Alan D. Wolfelt - Grief Counselor
Author, educator, and grief counselor Dr. Alan Wolfelt is known across North America for his inspirational teaching gifts. His compassionate messages about healing in grief—based on his own personal losses as well as his experience supporting children, teens, adults, and families over the last three decades—speak not only to the intellect but to the hearts of all who hear him. Perhaps best known for his model of “companioning” versus “treating” mourners, Dr. Wolfelt is committed to helping people mourn well so they can live well and love well. A prolific author, Dr. Wolfelt is a regular contributor to several journals. Dr. Wolfelt and his wife, Susan, a family physician, are parents to three children, Megan, Christopher and Jaime. More at: http://www.centerforloss.com
Diana Blaine – USC Associate Professor
Dr. Blaine serves as the associate professor of teaching and writing at University of Southern California, in Los Angeles. She earned a PH.D. in English from the University of California, Los Angeles. Dr. Blaine’s research is focused on analyzing representations of death in American culture. Bio at: http://dornsife.usc.edu/cf/writing-program/faculty-display-dept.cfm?pid=1003110
David Smith – Minister & Therapist
David Smith has served as Executive Director of The Summit Counseling Center since January 2001. David is both an ordained minister and a licensed therapist. Prior to joining The Summit, he was employed by the Palmetto Baptist Healthcare System (now Palmetto Health) as Director of Community Care and Counseling of Aiken, South Carolina from 1996 through 2000. In the early years of his career he served on the staff of the Pastoral Counseling Center (now CareNet) of the Wake Forest University Baptist Medical Center in Winston-Salem, North Carolina. David has served as a pastoral counselor, a psychiatric chaplain and as a marriage and family therapist since 1989. He has been married to Vicki Smith since 1986 and they have two sons, Jonathan and Daniel. More at: http://summitcounseling.org
Elisabeth Kubler-Ross – Pioneer on Hospice Care
Elisabeth Kübler-Ross was a Swiss-born psychiatrist, a pioneer in near-death studies and the author of the groundbreaking book On Death and Dying (1969), where she first discussed what is now known as the Kübler-Ross model. In this work she proposed the now famous Five Stages of Grief as a pattern of adjustment. These five stages of grief are denial, anger, bargaining, depression, and acceptance. In general, individuals experience most of these stages, though in no defined sequence, after being faced with the reality of their impending death. The five stages have since been adopted by many as applying to the survivors of a loved one’s death, as well. She is a 2007 inductee into the National Women’s Hall of Fame. She was the recipient of twenty honorary degrees and by July 1982 had taught, in her estimation, 125,000 students in death and dying courses in colleges, seminaries, medical schools, hospitals, and social-work institutions. In 1970, she delivered the Ingersoll Lectures on Human Immortality at the University of Harvard, on the theme, On Death and Dying.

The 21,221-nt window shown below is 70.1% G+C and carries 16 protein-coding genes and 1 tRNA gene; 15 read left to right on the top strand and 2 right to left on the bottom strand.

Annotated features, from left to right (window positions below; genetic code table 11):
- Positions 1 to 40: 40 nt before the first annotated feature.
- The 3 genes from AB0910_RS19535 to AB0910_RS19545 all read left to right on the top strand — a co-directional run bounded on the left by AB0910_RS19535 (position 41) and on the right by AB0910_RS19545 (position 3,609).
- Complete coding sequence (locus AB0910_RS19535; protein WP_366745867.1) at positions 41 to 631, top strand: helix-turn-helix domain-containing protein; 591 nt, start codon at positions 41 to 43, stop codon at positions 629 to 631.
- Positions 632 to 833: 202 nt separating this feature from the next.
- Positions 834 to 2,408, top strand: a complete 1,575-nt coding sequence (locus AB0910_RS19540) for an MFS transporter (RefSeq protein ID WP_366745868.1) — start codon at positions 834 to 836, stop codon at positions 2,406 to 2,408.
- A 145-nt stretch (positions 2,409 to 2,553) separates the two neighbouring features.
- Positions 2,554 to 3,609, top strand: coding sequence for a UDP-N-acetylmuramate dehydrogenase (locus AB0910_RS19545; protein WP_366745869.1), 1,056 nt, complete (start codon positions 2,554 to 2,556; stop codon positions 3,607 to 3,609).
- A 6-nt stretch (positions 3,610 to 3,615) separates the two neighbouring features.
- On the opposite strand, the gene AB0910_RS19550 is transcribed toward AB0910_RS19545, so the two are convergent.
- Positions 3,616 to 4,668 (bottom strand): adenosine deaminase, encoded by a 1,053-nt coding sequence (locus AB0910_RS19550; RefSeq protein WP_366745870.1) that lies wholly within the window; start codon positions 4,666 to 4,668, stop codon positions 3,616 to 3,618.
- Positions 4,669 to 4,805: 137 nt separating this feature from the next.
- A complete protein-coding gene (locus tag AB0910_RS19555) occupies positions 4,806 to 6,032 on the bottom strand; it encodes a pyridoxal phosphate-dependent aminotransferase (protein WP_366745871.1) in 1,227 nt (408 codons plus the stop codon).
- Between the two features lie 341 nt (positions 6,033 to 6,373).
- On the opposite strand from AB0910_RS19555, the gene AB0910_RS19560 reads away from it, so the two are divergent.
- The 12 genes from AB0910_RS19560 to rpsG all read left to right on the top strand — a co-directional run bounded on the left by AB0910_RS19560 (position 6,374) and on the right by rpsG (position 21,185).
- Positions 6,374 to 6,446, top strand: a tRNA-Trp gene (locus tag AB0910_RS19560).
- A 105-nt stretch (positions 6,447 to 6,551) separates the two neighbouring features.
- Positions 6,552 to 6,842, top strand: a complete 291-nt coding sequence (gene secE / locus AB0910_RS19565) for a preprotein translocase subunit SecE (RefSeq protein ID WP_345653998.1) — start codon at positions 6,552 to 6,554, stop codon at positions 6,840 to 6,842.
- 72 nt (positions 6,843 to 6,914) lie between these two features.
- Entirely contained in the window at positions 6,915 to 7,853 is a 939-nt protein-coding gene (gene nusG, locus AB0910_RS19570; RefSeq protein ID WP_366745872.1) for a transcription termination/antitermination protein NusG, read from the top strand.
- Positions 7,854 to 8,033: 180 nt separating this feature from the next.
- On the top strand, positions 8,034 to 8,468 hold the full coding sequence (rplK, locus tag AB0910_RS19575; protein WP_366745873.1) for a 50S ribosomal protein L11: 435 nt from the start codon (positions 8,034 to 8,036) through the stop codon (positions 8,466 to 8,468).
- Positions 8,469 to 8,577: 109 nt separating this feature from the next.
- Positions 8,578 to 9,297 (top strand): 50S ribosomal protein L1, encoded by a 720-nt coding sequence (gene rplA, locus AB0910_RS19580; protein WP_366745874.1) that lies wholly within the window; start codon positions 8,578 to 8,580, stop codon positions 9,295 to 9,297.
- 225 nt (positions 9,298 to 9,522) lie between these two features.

Ken Ross – Founder & Board Member Elizabeth Kübler-Ross Foundation
Ken Ross is the son of the late Dr. Elisabeth Kübler-Ross, the pioneering legend in the hospice and palliative care arena. During her life he traveled extensively with her often-bearing witness to her love of life and compassionate care of the suffering. Ken has spoken to thousands of individuals around the world on the topic of his mother's philosophies, her adventurous antics, and life history, which led to her career in end of life care. A professional photographer by trade, he is currently endeavoring to photograph 101 countries.
Ken is the Founder and a Board Member of the Elizabeth Kübler-Ross Foundation. His responsibilities included liaising with over 80 publishers of Dr. Ross’s work, public relations, archiving her video and audio recordings, as well as preserving her research papers. Despite his busy schedule, he was the principal care provider for his mother during the last 9 years of her life. His work can be found at: http://www.kenrossphotography.com
Reggie Moore – On Loss of a Mother
Reggie began as an adjunct faculty member at Denver Seminary in 2007. In 2008, he became an instructor of counseling. He is a member of the American Counseling Association and the Association of Counselor Education and Supervision.
In the film, Reggie speaks about the loss of his mother who died in October 2012. He was very close to her and they spoke daily on the phone, checking in on each other constantly. “I would never say I was her peer because she had a wisdom that I still don’t understand to this day” Reggie notes when he discusses their positive relationship. Reggie’s story focuses primarily on the shock that occurred following her death and how he felt cold and reborn into a new world without her there with him.
Reggie is a second year PhD student at the University of Northern Colorado. He earned a MA from Colorado Christian University, and a BA from the University of Kansas. He has served as an Adjunct Professor of psychology and counseling at Colorado Christian University. Research interests include the treatment of historical trauma within the African-American community using an integration of narrative, medical and psychosocial approaches; and the treatment of adolescents and family systems from existential and systemic perspectives and modalities.